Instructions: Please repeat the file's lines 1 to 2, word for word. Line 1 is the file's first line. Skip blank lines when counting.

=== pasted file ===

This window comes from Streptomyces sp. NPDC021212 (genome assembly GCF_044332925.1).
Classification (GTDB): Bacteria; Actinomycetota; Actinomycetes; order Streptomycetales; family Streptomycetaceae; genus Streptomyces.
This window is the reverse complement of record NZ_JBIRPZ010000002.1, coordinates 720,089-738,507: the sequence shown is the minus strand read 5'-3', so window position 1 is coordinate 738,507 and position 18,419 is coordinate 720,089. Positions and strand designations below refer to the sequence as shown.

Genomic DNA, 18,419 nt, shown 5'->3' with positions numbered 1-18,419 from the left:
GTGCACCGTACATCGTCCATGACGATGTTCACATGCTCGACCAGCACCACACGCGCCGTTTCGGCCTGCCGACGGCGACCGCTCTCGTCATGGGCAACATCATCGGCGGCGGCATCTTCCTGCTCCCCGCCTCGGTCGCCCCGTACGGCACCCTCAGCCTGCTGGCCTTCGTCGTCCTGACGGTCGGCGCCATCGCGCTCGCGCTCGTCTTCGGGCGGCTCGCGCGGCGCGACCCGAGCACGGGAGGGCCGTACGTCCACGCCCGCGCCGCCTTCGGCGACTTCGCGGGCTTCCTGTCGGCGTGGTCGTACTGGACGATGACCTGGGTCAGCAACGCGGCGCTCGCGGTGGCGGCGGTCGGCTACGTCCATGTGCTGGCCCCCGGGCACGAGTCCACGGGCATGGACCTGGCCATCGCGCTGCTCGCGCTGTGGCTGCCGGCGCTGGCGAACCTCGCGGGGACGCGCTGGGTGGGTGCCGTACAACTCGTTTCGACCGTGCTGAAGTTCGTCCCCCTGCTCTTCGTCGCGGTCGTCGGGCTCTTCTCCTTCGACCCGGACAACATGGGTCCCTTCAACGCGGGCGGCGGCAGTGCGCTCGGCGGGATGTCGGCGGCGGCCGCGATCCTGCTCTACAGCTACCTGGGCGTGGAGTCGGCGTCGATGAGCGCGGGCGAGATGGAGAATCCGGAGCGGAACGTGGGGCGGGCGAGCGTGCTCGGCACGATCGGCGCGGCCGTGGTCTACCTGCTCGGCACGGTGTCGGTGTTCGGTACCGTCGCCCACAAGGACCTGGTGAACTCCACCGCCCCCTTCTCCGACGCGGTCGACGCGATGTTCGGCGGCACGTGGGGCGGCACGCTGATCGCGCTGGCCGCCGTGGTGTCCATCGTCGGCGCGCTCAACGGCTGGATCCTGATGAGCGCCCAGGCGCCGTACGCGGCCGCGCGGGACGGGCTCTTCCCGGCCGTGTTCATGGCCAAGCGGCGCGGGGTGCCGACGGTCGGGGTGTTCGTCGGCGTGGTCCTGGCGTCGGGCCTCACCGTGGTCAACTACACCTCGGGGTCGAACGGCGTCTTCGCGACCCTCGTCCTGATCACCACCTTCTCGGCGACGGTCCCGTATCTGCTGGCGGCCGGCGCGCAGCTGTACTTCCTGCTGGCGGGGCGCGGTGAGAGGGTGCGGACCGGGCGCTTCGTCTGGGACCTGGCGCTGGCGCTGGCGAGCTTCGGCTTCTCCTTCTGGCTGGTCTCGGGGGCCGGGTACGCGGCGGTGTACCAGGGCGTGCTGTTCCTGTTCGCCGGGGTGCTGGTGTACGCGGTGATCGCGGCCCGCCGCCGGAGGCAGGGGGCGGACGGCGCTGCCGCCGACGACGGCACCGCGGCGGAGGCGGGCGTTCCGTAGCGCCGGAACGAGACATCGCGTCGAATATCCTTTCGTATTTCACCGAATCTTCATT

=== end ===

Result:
This window comes from Streptomyces sp. NPDC021212 (genome assembly GCF_044332925.1).
Classification (GTDB): Bacteria; Actinomycetota; Actinomycetes; order Streptomycetales; family Streptomycetaceae; genus Streptomyces.